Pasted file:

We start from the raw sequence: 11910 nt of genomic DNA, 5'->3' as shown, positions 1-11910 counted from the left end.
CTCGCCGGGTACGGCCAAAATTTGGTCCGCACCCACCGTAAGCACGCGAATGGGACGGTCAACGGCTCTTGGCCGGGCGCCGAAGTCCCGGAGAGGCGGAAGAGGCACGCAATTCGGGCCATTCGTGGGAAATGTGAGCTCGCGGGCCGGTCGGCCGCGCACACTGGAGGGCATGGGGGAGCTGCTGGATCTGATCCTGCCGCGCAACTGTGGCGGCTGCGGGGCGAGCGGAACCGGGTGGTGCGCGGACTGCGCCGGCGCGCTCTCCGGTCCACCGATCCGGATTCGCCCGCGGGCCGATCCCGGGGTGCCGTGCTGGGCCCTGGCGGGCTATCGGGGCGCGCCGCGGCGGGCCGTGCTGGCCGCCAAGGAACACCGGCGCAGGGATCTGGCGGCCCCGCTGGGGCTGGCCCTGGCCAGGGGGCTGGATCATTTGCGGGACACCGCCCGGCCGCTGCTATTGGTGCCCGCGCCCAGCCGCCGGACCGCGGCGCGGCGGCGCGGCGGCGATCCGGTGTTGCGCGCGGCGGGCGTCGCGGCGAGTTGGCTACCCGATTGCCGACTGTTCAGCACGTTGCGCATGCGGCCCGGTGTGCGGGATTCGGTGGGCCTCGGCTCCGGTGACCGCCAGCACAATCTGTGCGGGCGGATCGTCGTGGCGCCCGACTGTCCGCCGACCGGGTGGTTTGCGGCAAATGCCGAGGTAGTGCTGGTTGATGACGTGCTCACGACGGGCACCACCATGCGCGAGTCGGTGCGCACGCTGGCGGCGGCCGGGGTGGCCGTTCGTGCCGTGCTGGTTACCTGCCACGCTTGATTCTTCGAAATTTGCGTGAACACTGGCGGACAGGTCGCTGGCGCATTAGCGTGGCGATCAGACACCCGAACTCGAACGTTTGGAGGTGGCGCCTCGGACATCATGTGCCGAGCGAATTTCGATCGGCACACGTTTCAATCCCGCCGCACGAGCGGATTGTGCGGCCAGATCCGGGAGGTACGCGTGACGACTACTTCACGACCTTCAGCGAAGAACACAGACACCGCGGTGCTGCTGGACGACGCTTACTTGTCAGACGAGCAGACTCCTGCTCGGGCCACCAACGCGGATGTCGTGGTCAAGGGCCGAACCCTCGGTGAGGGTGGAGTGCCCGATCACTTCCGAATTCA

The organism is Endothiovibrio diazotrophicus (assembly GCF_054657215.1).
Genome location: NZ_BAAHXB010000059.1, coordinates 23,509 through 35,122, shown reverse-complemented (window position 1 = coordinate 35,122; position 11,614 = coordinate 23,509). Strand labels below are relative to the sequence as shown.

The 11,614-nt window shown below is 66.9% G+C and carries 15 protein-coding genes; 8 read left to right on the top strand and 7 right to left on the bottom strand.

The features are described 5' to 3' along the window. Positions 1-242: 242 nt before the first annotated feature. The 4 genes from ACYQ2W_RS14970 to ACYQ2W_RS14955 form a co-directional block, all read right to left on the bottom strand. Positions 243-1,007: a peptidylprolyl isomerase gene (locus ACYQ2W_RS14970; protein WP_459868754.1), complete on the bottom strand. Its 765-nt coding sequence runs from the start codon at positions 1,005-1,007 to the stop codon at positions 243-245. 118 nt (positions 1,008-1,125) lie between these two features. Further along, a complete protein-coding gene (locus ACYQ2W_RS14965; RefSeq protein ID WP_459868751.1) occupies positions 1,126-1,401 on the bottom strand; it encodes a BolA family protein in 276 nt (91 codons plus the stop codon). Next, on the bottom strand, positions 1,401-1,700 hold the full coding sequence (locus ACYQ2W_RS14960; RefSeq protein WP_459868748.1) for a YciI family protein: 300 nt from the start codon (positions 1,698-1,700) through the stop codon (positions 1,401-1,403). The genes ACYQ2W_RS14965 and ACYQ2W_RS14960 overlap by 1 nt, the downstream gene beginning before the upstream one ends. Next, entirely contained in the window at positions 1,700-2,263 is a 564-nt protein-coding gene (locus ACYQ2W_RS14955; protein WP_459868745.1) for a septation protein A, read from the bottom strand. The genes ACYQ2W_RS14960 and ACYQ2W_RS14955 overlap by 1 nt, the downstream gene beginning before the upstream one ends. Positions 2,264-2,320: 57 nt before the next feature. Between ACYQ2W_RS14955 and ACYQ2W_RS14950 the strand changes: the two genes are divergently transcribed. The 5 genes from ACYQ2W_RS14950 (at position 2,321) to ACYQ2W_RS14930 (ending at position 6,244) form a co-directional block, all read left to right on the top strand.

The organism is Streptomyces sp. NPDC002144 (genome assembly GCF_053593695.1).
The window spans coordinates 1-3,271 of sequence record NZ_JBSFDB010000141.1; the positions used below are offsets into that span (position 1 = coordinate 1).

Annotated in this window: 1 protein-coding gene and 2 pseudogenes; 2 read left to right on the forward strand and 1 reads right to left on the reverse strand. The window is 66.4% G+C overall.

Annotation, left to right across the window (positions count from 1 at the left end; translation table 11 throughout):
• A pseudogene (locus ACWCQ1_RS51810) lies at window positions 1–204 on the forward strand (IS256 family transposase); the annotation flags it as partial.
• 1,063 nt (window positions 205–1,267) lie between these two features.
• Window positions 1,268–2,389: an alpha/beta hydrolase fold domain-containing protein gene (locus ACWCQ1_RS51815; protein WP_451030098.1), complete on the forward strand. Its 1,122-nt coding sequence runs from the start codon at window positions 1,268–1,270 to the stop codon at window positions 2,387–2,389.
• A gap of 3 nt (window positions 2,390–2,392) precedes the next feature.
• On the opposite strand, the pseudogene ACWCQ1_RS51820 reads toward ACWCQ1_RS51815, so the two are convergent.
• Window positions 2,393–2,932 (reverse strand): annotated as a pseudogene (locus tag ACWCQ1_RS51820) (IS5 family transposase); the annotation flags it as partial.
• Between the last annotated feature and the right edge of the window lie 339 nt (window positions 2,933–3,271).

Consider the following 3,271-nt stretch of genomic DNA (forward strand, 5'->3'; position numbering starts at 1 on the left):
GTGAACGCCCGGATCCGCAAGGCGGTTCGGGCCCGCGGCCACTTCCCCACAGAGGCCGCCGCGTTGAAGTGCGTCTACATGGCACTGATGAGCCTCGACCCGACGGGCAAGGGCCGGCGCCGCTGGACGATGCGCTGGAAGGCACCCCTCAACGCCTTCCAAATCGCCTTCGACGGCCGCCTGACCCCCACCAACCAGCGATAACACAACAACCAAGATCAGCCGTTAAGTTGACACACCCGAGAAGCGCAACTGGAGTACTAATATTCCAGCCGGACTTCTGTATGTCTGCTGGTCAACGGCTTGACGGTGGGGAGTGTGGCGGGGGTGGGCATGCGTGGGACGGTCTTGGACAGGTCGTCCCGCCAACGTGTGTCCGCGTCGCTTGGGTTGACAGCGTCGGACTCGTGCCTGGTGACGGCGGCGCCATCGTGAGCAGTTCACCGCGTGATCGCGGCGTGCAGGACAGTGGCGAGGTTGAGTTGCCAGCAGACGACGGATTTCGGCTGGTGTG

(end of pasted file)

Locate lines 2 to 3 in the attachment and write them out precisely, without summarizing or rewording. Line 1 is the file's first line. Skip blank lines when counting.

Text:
CTCGCCGGGTACGGCCAAAATTTGGTCCGCACCCACCGTAAGCACGCGAATGGGACGGTCAACGGCTCTTGGCCGGGCGCCGAAGTCCCGGAGAGGCGGAAGAGGCACGCAATTCGGGCCATTCGTGGGAAATGTGAGCTCGCGGGCCGGTCGGCCGCGCACACTGGAGGGCATGGGGGAGCTGCTGGATCTGATCCTGCCGCGCAACTGTGGCGGCTGCGGGGCGAGCGGAACCGGGTGGTGCGCGGACTGCGCCGGCGCGCTCTCCGGTCCACCGATCCGGATTCGCCCGCGGGCCGATCCCGGGGTGCCGTGCTGGGCCCTGGCGGGCTATCGGGGCGCGCCGCGGCGGGCCGTGCTGGCCGCCAAGGAACACCGGCGCAGGGATCTGGCGGCCCCGCTGGGGCTGGCCCTGGCCAGGGGGCTGGATCATTTGCGGGACACCGCCCGGCCGCTGCTATTGGTGCCCGCGCCCAGCCGCCGGACCGCGGCGCGGCGGCGCGGCGGCGATCCGGTGTTGCGCGCGGCGGGCGTCGCGGCGAGTTGGCTACCCGATTGCCGACTGTTCAGCACGTTGCGCATGCGGCCCGGTGTGCGGGATTCGGTGGGCCTCGGCTCCGGTGACCGCCAGCACAATCTGTGCGGGCGGATCGTCGTGGCGCCCGACTGTCCGCCGACCGGGTGGTTTGCGGCAAATGCCGAGGTAGTGCTGGTTGATGACGTGCTCACGACGGGCACCACCATGCGCGAGTCGGTGCGCACGCTGGCGGCGGCCGGGGTGGCCGTTCGTGCCGTGCTGGTTACCTGCCACGCTTGATTCTTCGAAATTTGCGTGAACACTGGCGGACAGGTCGCTGGCGCATTAGCGTGGCGATCAGACACCCGAACTCGAACGTTTGGAGGTGGCGCCTCGGACATCATGTGCCGAGCGAATTTCGATCGGCACACGTTTCAATCCCGCCGCACGAGCGGATTGTGCGGCCAGATCCGGGAGGTACGCGTGACGACTACTTCACGACCTTCAGCGAAGAACACAGACACCGCGGTGCTGCTGGACGACGCTTACTTGTCAGACGAGCAGACTCCTGCTCGGGCCACCAACGCGGATGTCGTGGTCAAGGGCCGAACCCTCGGTGAGGGTGGAGTGCCCGATCACTTCCGAATTCA

The organism is Endothiovibrio diazotrophicus (assembly GCF_054657215.1).